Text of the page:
I was hired at a company and my co-worker had been hired one year previously; she trained me when I first joined the company. We've both been working in the same group, doing the same job for the past three years and we've made it clear to Management that we're interested in advancement and other opportunities in the company. We became friends during these three years, often getting together outside of work. I was recently offered the job as manager of our group, meaning that I would now be my friend's boss. I know she's going to be disappointed because I know she'll think that she should have been offered the position since she has more seniority. How do I maintain our friendship but also a good working relationship?
Do not assume automatically that she'd hate you because you got the promotion. She may be happy for you. Maintain friendly disposition and don't act superior to her. Find a way to mention how much you appreciate her help when she trained you. In a small way she helped you get where you are today.
Do something nice for her, invite her to lunch, give her credit for work she did well, etc. If you believe she deserve a promotion, with your new position you could be instrumental in helping her get ahead.
Be transparent, professional, and sympathetic. Have an honest conversation where you share your concerns (that she will be disappointed, that it will affect your relationship), and leave it at that for now.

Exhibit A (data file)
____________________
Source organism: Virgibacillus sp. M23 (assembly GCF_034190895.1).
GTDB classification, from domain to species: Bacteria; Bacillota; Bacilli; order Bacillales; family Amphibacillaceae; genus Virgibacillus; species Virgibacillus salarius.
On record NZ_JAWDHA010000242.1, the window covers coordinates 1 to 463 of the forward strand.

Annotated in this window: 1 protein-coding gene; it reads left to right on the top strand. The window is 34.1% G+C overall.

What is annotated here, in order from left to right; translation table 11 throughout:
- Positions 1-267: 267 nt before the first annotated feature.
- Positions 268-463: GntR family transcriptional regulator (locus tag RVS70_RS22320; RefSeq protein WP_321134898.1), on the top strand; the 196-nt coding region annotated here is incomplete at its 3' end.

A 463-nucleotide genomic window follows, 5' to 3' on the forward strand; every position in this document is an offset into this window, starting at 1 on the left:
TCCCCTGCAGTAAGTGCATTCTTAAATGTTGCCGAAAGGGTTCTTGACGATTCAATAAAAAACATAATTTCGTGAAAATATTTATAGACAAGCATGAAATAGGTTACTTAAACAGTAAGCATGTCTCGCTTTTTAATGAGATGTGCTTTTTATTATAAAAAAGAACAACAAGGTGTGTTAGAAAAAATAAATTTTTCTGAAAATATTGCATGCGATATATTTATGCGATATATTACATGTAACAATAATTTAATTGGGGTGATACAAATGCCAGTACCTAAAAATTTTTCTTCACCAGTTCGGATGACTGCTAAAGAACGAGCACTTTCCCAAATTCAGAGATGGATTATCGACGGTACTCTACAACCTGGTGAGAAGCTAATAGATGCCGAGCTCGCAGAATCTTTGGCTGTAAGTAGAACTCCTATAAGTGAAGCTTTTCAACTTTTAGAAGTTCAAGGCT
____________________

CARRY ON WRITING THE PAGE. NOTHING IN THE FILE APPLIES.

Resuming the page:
It will take time to see exactly how this affects your relationship -- really depends on what your role is. Will you simply guide/monitor her tasks, or will you be responsible for performance reviews and raises?
Friendships can exist between a boss and a report, but they are more complex and take more communication and work. You must also work to avoid the perception that you are treating members of the group differently because some are "friends." Communication with all of your group again is key.
Know that the title of "boss" doesn't confer any magic powers. To be an effective boss you must have the ability to maintain those good relationships, to listen to what members of your group are telling you, and to communicate clearly (when appropriate) the reasons you make the choices you do.